Hurricanes can do a lot of damage to your pool if you’re not properly prepared. Similarly, properly reactivating your pool can save you some trouble in the longterm. Use these storm preparation and pool reactivation tips from the Florida Swimming Pool Association to get your pool ready, and most importantly, stay safe!
1. Do not drain your pool. The water in your pool provides weight to hold the bottom and sides in place when heavy rains raise the water table. If you empty your pool, you risk the possibility of lifting your pool off it’s foundation.
2. Maintain your water level or decrease by 1-2 feet. If your pool has working drains and skimmers and the area around the pool offers drainage, you can keep your normal water level. If the area surrounding the pool doesn’t drain properly and could be damaged, lower the water levels by a foot or two.
3. Shock your pool. While FSPA recommends super chlorinating your pool or shocking as normal, if you have a Clear Comfort pool, you could also opt for a non chlorine shock to avoid adding chlorine to the water.
4. Turn off automatic equipment/electrical. Turn off all electric power at the circuit breaker before the storm. If you anticipate flooding, disconnect and store electrical equipment. Otherwise, cover it tightly with plastic.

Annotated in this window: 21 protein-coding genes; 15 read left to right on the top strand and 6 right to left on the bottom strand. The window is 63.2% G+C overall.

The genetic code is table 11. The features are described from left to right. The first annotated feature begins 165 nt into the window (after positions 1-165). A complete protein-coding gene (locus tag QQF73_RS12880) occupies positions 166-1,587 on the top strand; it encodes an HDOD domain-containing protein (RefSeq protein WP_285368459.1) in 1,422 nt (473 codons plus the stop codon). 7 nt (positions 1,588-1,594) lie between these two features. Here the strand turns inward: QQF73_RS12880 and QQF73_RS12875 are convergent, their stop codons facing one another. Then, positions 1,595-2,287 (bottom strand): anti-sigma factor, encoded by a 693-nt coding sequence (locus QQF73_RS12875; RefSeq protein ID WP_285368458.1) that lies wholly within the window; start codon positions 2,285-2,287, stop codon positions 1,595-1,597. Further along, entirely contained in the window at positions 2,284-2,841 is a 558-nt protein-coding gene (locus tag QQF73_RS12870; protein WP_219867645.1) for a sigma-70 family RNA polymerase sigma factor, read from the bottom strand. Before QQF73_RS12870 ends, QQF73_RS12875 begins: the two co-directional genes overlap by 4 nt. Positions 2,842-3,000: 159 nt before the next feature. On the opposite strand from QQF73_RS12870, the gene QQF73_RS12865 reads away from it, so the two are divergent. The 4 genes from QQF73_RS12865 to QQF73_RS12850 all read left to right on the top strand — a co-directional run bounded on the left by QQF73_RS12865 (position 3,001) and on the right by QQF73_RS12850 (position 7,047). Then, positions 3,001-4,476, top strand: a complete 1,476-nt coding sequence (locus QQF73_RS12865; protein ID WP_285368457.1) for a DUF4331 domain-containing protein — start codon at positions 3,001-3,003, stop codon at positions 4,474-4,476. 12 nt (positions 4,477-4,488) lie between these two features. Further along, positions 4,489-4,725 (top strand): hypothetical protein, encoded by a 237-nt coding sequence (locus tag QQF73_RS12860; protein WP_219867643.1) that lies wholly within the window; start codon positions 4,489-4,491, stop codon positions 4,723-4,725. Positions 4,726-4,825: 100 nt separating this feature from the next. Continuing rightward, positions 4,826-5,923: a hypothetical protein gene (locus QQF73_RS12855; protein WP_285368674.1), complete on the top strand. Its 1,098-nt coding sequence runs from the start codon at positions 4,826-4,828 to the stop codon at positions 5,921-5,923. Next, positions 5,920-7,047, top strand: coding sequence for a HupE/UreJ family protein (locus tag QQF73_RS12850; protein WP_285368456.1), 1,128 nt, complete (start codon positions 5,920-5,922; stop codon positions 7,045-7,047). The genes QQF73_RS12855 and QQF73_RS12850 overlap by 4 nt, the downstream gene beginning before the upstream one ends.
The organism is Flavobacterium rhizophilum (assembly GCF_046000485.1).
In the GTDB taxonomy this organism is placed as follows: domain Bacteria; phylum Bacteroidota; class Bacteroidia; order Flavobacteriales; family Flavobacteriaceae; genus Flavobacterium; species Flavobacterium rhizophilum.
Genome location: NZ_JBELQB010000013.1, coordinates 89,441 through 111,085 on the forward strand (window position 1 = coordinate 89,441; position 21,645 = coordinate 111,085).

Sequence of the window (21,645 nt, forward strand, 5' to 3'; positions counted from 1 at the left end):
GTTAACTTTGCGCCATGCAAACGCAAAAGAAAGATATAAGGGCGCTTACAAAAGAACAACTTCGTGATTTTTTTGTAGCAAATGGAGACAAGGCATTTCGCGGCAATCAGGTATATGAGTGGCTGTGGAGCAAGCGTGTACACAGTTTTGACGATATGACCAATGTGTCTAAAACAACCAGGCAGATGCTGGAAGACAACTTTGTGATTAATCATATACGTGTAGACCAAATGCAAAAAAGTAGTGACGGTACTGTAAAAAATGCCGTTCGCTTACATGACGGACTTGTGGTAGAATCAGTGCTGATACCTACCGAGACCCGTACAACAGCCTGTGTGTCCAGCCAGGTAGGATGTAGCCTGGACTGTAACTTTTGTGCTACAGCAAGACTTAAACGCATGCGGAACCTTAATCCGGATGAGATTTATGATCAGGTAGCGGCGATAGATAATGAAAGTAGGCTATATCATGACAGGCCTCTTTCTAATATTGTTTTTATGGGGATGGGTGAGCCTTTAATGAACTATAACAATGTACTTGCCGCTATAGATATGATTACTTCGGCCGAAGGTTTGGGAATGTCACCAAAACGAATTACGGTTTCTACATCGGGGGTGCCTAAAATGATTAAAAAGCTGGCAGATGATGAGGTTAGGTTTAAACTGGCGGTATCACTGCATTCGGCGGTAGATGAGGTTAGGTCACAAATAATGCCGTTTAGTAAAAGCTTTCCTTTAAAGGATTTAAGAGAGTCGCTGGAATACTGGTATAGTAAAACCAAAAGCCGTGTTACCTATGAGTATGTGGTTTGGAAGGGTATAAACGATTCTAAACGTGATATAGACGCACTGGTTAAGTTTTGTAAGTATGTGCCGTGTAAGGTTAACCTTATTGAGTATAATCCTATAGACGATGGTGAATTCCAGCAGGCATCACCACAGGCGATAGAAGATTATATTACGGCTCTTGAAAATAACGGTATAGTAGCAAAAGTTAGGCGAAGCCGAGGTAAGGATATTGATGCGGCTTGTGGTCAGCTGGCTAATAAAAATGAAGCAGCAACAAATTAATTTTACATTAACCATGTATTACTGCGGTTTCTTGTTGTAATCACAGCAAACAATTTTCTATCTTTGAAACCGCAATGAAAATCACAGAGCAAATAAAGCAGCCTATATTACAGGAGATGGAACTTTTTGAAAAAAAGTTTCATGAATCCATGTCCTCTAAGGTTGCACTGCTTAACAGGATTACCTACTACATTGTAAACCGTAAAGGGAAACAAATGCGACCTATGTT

5. Create a vent in your screen. If your pool is enclosed in a screened area, you can create a vent for wind to pass through to avoid damage to the screen and structure.
6. Store pool furniture. Remove all loose objects including toys, chairs, tables and pool equipment that can become dangerous in fierce wind. If you don’t have a place to store them indoors, you may place them in the pool, knowing that water and pool chemicals can damage them.
After the Storm
1. Again, do not drain your pool. After a storm, the water table may have risen and emptying your pool could damage your pool’s foundation. Similarly, you don’t need to lower the water unless you are having problems with drainage.
2. Test your water. First, test your pool. If needed, you may opt for a non chlorine shock to recover the water chemistry or super chlorinate.
3. Dry equipment. Dry all equipment before turning power back on and plugging equipment in. Follow manufacturers’ instructions for safety.
4. Monitor automated systems. Watch to ensure you reset timers and other automated systems properly.
5. Remove debris. Clean the pool of debris with a net or skimmer. Do not use your pool vacuum, since it is likely to clog.
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